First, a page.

Members of the Children of God show their radical rejection of society by surrendering all worldly goods to the organization and living together in about 80 colonies, or communes, in this country and, recently, Europe.
They adopt names from the Bible, such as Hosea or Joshua; refuse to accept secular employment, and rely for support primarily on contributions from businessmen and other friends.
Members spend as much time as they can "witnessing" for Jesus. They work in pairs or in larger groups with one or two guitars, and they frequent beaches and other places where youth gather. Like Jesus calling disciples from their fishing nets, they often persuade young people simply to drop what they are doing and go off with them on the spot.
John Treadwell, whose biblical name is Jethro, said that this missionary zeal distinguishes the Children from other "Jesus people. " "The Jesus people are mainly interested in having a commune, " he said. "For us, such fellowship is just a means to conquer the world for Jesus. "
New converts are subjected to intensive Bible study that consists primarily of memorizing verses. After three months they are put into a three-month leadership course.
Verses Often Quoted
This educational process pays off in a single-mindedness that is evident to any outsider. A visitor to a colony in Dallas last week, for instance, found the walls of the duplex house decorated with. Bible verses Members always carried their Bibles and answered most questions either by quoting a verse from memory, or looking one up.
The Children of God greet each other with "God Bless you" and punctuate their conversation with such phrases as "Praise the Lord. "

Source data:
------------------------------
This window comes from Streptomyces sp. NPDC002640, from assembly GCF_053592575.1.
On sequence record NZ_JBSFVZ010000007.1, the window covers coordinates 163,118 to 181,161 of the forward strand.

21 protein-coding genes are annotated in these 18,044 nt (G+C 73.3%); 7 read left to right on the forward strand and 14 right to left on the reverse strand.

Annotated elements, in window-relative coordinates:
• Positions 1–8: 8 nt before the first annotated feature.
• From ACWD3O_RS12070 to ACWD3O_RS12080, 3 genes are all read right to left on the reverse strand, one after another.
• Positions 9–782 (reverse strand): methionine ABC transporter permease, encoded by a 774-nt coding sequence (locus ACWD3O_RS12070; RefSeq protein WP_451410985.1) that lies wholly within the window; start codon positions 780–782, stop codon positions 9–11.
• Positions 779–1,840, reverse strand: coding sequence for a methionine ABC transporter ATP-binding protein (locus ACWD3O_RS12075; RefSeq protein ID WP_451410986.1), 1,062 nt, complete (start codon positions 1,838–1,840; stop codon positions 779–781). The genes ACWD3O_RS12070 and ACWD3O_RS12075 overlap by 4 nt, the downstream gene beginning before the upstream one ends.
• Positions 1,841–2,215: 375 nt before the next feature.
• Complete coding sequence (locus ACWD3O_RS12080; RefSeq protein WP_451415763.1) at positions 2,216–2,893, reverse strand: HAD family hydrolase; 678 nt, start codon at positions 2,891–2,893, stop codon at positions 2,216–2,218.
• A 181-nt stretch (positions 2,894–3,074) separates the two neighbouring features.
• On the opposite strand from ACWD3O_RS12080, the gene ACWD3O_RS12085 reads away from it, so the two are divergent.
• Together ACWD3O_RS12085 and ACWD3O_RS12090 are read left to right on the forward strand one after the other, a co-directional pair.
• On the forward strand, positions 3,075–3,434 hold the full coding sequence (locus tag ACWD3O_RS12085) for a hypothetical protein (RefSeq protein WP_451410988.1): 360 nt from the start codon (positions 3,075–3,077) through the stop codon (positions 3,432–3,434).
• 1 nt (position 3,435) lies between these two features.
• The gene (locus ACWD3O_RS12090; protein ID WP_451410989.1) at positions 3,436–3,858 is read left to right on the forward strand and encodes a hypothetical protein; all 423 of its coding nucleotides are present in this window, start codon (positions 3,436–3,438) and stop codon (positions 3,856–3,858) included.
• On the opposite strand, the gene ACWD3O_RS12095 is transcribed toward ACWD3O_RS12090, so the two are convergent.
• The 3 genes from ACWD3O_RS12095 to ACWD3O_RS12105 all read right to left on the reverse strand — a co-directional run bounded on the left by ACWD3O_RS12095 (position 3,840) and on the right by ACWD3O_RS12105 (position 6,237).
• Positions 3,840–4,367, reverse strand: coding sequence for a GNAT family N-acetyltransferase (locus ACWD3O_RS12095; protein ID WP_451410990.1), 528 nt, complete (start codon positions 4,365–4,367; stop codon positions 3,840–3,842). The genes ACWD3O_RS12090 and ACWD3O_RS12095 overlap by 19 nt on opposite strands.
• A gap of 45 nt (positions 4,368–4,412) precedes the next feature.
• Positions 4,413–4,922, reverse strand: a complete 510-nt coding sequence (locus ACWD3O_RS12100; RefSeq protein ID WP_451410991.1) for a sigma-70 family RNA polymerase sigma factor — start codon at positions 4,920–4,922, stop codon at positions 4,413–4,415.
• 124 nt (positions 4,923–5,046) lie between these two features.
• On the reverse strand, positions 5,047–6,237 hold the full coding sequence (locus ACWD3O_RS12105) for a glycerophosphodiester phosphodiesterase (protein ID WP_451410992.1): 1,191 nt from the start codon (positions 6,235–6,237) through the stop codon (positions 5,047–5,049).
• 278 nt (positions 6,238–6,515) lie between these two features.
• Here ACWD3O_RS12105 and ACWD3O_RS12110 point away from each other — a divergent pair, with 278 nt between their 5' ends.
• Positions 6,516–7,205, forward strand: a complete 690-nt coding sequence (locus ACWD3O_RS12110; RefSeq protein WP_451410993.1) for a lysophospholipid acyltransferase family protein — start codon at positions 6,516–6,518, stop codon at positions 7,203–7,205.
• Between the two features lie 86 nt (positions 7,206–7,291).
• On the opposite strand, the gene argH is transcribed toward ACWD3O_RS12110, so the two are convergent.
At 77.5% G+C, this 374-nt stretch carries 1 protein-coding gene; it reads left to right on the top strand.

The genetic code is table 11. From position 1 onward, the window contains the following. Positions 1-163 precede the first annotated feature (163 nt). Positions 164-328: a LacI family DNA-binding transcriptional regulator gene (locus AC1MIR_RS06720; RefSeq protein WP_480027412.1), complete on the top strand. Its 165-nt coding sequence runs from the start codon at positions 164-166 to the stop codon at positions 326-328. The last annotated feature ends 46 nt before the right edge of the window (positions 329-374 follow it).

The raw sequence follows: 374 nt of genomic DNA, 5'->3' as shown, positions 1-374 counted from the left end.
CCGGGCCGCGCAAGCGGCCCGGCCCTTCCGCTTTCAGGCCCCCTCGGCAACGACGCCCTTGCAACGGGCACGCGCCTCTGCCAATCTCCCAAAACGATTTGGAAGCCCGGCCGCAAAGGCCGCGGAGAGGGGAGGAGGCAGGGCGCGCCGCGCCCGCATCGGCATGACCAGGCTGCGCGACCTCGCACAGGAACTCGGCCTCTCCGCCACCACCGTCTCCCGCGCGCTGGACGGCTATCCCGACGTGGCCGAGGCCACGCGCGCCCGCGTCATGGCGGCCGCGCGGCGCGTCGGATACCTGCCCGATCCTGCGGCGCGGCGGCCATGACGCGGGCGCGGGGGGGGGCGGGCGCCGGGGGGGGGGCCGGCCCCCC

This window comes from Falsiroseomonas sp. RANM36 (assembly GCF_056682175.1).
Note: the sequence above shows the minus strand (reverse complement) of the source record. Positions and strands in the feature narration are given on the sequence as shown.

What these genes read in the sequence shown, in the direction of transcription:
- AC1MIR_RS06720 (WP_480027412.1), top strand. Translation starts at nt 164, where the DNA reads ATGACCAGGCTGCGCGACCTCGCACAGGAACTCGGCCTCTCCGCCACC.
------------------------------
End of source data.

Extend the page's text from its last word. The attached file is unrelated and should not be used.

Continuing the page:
They seem to have little time small talk. When doing such tasks as scrubbing the kitchen floor, they often had a cassette recorder nearby playing tapes of readings from the Scriptures. Interviews with leaders and critics of the Children of God suggested that most members were "vulnerable" at the time of their conversion, often because they were. either seriously: looking for an answer to religious questions or had had family or other problems. Many say they were using drugs heavily.
Almost all members seemed outwardly happy and at peace with their decision to join.
"There's no satisfaction like sharing the love of Jesus, " said Paul David Cooke, 22, whose Bible name is Lazarus.
The most frequent complaint of parents, and in some cases spouses, of young people who have gone off with the Children of God is that the outsiders are unable to reach the new members in person or by telephone. This seems to be a common problem during the first few days after conversion.
The restoration of contact, though, does not always guarantee full communication. Leaders, or elders, acknowledge that sometimes new members,enthusiastic about their new way of life and caught up in memorizing Bible verses, write letters that consist of little more than strings of quotations from scripture. This problem persists in personal contact
"It isn't my son who comes home and visits me, " said Mrs. Maxwell Gilberg of Manhattan. "It's a shell. He has the mind of a 5-year-old and refuses to think about anything except the Bible."
Parent-child relations are also complicated by the radical teachings of the group, which includes the life-style of most parents in its list of things that are under the judgment of God.
Critics charge, that the Children of God consciously teach converts to hate their parents. Elders vigorously deny this and cite literature to the contrary.
"After all, we want the parents to accept Jesus, too, " said Jethro. "And you can't do this by beating them over the head. "
Conflict between parents and children has often taken extreme forms. Mr. and Mrs. John Moody of Manhasset L. I., for instance, have not been in contact with their 20-year old daughter, Melissa, since last August.
Mr. Moody, who is a senior vice president of Mobil Oil Company said that his daughter joined the Children of God last year while a student at the University of Texas in Austin and that his initial impression of the group was largely positive. "I must admit that I was quite emotionally impressed, " he said in an interview.